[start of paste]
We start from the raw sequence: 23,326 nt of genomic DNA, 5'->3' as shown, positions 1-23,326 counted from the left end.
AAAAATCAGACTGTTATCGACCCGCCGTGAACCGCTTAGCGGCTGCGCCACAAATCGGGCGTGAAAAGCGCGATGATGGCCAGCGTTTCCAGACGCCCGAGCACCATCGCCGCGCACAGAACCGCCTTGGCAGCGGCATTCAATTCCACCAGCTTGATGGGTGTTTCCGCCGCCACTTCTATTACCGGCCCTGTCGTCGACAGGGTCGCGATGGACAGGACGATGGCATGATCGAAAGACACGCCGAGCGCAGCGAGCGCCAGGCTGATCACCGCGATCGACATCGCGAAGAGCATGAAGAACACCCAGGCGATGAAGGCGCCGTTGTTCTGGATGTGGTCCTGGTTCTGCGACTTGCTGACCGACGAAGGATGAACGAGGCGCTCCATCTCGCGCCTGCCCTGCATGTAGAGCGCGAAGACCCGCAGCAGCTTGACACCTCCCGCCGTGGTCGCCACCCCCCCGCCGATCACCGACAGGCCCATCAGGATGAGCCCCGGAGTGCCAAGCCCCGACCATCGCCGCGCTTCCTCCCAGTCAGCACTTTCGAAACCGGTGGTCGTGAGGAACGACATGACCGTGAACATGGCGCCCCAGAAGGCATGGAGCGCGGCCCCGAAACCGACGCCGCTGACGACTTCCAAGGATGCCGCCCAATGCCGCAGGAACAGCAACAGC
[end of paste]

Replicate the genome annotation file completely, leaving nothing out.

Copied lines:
We start from the raw sequence: 23,326 nt of genomic DNA, 5'->3' as shown, positions 1-23,326 counted from the left end.
AAAAATCAGACTGTTATCGACCCGCCGTGAACCGCTTAGCGGCTGCGCCACAAATCGGGCGTGAAAAGCGCGATGATGGCCAGCGTTTCCAGACGCCCGAGCACCATCGCCGCGCACAGAACCGCCTTGGCAGCGGCATTCAATTCCACCAGCTTGATGGGTGTTTCCGCCGCCACTTCTATTACCGGCCCTGTCGTCGACAGGGTCGCGATGGACAGGACGATGGCATGATCGAAAGACACGCCGAGCGCAGCGAGCGCCAGGCTGATCACCGCGATCGACATCGCGAAGAGCATGAAGAACACCCAGGCGATGAAGGCGCCGTTGTTCTGGATGTGGTCCTGGTTCTGCGACTTGCTGACCGACGAAGGATGAACGAGGCGCTCCATCTCGCGCCTGCCCTGCATGTAGAGCGCGAAGACCCGCAGCAGCTTGACACCTCCCGCCGTGGTCGCCACCCCCCCGCCGATCACCGACAGGCCCATCAGGATGAGCCCCGGAGTGCCAAGCCCCGACCATCGCCGCGCTTCCTCCCAGTCAGCACTTTCGAAACCGGTGGTCGTGAGGAACGACATGACCGTGAACATGGCGCCCCAGAAGGCATGGAGCGCGGCCCCGAAACCGACGCCGCTGACGACTTCCAAGGATGCCGCCCAATGCCGCAGGAACAGCAACAGC